If you got the question right, way to go! Your job is done.

If you got the question wrong, repeat the reflection exercise from step 5.

Step 7 – Analyze the Flagged Questions You Changed

If your changed answer is correct, great! You just taught yourself how to approach the question using the right strategy, and did so accurately. Under timed pressure, you may gone with your gut, or your strategy was thrown off by the timing. When you did the Blind Review, however, you corrected the mistake on your own, which is better than having an instructor tell you. Good job!

If your changed answer is wrong and your original answer was correct, recall what you did during your Blind Review and leave that incorrect reasoning in the dust. Learn what your mistake was so you don’t repeat it. Try to do this on your first, only using the Blueprint explanation if you are having trouble spotting the problem.

If your changed answer is wrong and your original answer was also wrong, go to the Blueprint explanation for that question. It is likely that you didn’t really understand the question; use the explanations to fill in the gap in that understanding.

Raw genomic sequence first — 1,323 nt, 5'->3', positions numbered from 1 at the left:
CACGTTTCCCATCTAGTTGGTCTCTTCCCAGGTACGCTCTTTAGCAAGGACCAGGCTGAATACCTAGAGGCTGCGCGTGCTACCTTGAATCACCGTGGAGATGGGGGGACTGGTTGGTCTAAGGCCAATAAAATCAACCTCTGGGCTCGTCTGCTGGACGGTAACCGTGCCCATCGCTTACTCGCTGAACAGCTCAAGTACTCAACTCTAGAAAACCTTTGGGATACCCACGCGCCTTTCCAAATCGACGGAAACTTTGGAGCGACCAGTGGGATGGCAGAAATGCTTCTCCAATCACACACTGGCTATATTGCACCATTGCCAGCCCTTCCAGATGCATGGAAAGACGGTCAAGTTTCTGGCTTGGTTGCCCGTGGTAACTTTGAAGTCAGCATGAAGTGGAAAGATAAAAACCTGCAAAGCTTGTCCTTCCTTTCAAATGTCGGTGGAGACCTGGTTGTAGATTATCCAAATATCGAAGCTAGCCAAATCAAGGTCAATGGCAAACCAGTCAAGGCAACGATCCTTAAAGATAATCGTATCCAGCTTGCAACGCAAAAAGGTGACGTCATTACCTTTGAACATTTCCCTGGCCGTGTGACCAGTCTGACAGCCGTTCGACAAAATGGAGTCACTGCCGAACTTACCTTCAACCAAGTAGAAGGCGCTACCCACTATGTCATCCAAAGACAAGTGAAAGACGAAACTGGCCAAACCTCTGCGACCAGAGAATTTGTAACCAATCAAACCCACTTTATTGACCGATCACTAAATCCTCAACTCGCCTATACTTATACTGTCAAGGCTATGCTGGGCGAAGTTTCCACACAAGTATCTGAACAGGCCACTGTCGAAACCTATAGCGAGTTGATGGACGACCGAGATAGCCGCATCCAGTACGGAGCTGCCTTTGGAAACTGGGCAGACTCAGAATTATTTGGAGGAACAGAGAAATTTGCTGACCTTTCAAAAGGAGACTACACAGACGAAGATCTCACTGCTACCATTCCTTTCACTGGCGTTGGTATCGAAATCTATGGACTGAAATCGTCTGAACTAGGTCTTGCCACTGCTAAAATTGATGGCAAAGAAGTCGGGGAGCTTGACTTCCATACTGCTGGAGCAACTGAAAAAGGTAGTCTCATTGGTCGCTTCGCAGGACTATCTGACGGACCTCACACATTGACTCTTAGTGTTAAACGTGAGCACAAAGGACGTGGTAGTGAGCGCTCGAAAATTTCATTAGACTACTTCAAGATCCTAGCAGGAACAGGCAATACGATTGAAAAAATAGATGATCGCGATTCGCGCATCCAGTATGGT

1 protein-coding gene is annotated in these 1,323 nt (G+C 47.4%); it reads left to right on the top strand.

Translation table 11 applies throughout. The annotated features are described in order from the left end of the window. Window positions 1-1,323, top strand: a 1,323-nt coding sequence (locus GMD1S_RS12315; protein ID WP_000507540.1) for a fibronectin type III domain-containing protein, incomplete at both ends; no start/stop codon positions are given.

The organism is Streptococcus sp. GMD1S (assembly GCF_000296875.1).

Step 8 – Analyze Any Questions You Skipped Or Ran Out of Time To Do

If you got them right, great! Your job is done.

If you got it wrong, go to the Blueprint explanation for that question. It is likely that you didn’t really understand the question; so use the explanations to fill in the gap in that understanding.

The Blind Review process is admittedly time-consuming, but is a gold mine of information about where your application of the strategies is going amiss, as well as a reaffirmation of your strengths. If you review all of your practice exams in this way, you will be well on your way to correcting and eliminating all of the mistakes you make under timed pressure.